What They Do
If you buy an antenna and attach it to your TV, you have access to digital signals for local TV channels, completely free of charge, beyond whatever you paid for the antenna itself. This means every network TV affiliate – which gives you prime-time TV shows, national nightly news, nearly all Sunday NFL broadcasts, “Saturday Night Live,” and everything else that airs on ABC, NBC, CBS and Fox. The signal comes through straight to your TV, just like it did on old-school rabbit-ear TVs, and often with a high-quality picture. And the antenna signal often arrives a few seconds earlier than it does through cable, so you’ll even get to see that game-winning touchdown a few seconds before your cable-watching neighbors do.
Digital antennas also give access to UHF channels, as well as “alternate” broadcasts of each local TV station. Much of these channels, much of the time, show old movies and vintage sitcom episodes. And in another benefit, the antennas, most of the time, are extremely easy and quick to set up — just attach them to your TV, run a channel check, and you’re up and running.
These types of things are valuable because if you’re a pure cord-cutter — no cable, YouTube TV or Hulu + Live TV, and all you pay for are Internet and regular streaming services — there’s no other easy way to get those local channels, without an antenna. More recently, antennas have provided an option for those who are missing specific TV channels, due to the programming disputes that have caused blackouts around the country for DirecTV and Dish Network subscribers.
The downsides of getting those channels through a digital antenna include the lack of ability to DVR, and also the chance that the antenna might not get reception in your house or the room where your TV is. Also, antennas can only be used on one TV at a time, and on some of them, the signal can get temporarily muffled when children or other members of your household run or stomp nearby.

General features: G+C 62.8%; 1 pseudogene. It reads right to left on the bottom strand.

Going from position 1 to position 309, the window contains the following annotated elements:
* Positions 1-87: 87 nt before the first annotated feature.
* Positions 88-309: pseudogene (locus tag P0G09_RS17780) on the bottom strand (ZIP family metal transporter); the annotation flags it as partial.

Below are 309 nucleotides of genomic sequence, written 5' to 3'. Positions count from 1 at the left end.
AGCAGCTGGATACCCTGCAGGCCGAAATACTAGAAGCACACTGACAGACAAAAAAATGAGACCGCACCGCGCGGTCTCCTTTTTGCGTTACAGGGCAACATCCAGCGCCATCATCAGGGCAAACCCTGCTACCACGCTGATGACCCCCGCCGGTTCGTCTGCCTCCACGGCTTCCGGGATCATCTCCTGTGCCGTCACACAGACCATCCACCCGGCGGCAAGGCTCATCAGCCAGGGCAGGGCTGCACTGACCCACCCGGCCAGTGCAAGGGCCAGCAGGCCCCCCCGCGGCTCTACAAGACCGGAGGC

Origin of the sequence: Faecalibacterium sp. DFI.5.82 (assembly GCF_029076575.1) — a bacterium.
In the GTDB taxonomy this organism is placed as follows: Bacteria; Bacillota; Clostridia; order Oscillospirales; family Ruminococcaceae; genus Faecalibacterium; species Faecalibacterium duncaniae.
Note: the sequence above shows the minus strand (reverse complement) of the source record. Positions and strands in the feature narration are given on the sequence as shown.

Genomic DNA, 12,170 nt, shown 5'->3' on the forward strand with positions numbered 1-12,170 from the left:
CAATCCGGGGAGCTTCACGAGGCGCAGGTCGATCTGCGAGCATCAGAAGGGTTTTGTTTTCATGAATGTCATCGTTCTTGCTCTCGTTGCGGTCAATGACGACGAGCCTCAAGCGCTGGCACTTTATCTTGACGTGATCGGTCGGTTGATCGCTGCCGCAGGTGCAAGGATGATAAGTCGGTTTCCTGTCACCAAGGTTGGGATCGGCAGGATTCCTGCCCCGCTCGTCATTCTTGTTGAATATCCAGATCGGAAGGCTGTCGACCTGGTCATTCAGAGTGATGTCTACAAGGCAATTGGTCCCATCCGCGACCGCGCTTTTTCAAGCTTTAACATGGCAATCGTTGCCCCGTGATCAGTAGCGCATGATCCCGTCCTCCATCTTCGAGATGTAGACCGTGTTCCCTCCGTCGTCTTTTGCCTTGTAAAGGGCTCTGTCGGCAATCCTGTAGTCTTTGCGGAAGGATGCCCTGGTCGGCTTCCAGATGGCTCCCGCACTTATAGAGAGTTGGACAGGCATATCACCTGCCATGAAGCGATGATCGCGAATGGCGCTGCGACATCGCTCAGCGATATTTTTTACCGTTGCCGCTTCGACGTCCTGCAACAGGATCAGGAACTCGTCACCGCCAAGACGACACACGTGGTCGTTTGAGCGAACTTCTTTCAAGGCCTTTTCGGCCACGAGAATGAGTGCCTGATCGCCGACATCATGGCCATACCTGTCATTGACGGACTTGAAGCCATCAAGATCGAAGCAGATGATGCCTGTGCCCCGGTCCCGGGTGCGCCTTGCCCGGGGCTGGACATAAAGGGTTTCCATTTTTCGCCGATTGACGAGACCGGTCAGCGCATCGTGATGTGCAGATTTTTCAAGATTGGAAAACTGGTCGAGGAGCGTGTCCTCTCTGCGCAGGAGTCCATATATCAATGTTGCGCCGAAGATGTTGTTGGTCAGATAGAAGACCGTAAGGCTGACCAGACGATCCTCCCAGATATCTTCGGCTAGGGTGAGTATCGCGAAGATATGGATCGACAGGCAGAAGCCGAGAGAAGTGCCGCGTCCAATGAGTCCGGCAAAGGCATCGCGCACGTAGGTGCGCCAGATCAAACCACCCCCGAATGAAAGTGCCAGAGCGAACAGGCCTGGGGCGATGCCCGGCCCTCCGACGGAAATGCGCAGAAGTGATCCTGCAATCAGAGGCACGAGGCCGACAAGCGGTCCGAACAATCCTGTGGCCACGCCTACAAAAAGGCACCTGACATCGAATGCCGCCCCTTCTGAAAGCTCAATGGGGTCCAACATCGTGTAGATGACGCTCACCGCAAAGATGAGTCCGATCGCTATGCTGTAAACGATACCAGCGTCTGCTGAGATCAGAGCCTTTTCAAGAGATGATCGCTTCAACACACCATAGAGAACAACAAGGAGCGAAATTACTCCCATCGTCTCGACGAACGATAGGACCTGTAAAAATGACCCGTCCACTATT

Digital antennas also vary widely in price. You can get them as cheap as $10, such as the Channel Master Flatenna 35, which was recently named by CNET as the best antenna available, and the cheap price makes it easy to buy multiple units for different TVs in your house. The site also recommended a slightly more powerful antenna, Antennas Direct Eclipse, which goes for $80, as well as the AmazonBasics antenna, which is available for just $20 for Prime members.
There are also higher-end antennas available, most of which are meant for outdoor use, or to pull signals from much further away. Tom’s Guide calls the Winegard Elite 7550 the best outdoor antenna available. It’s listed on the Winegard website at $149.99, although it’s currently discounted to $104.99. The site advertises a 70+ mile range, and that it “receives VHF and UHF signals in crystal-clear HD, allowing you to watch channels from 70+ miles away.”
Another option, the ClearStream 2MAX HDTV Antenna, works both indoors and outdoors, and its edition that offers a 60-mile signal is priced from $139.99. However, most consumers will have their antenna needs met with one of the sub-$20 options.
If you’re thinking about taking the antenna plunge, a site called AntennaWeb allows you to enter your zip code, and find which channels are available where you live.
Stephen Silver, a technology writer for The National Interest, is a journalist, essayist and film critic, who is also a contributor to Philly Voice, Philadelphia Weekly, the Jewish Telegraphic Agency, Living Life Fearless, Backstage magazine, Broad Street Review and Splice Today. The co-founder of the Philadelphia Film Critics Circle, Stephen lives in suburban Philadelphia with his wife and two sons. Follow him on Twitter at @StephenSilver.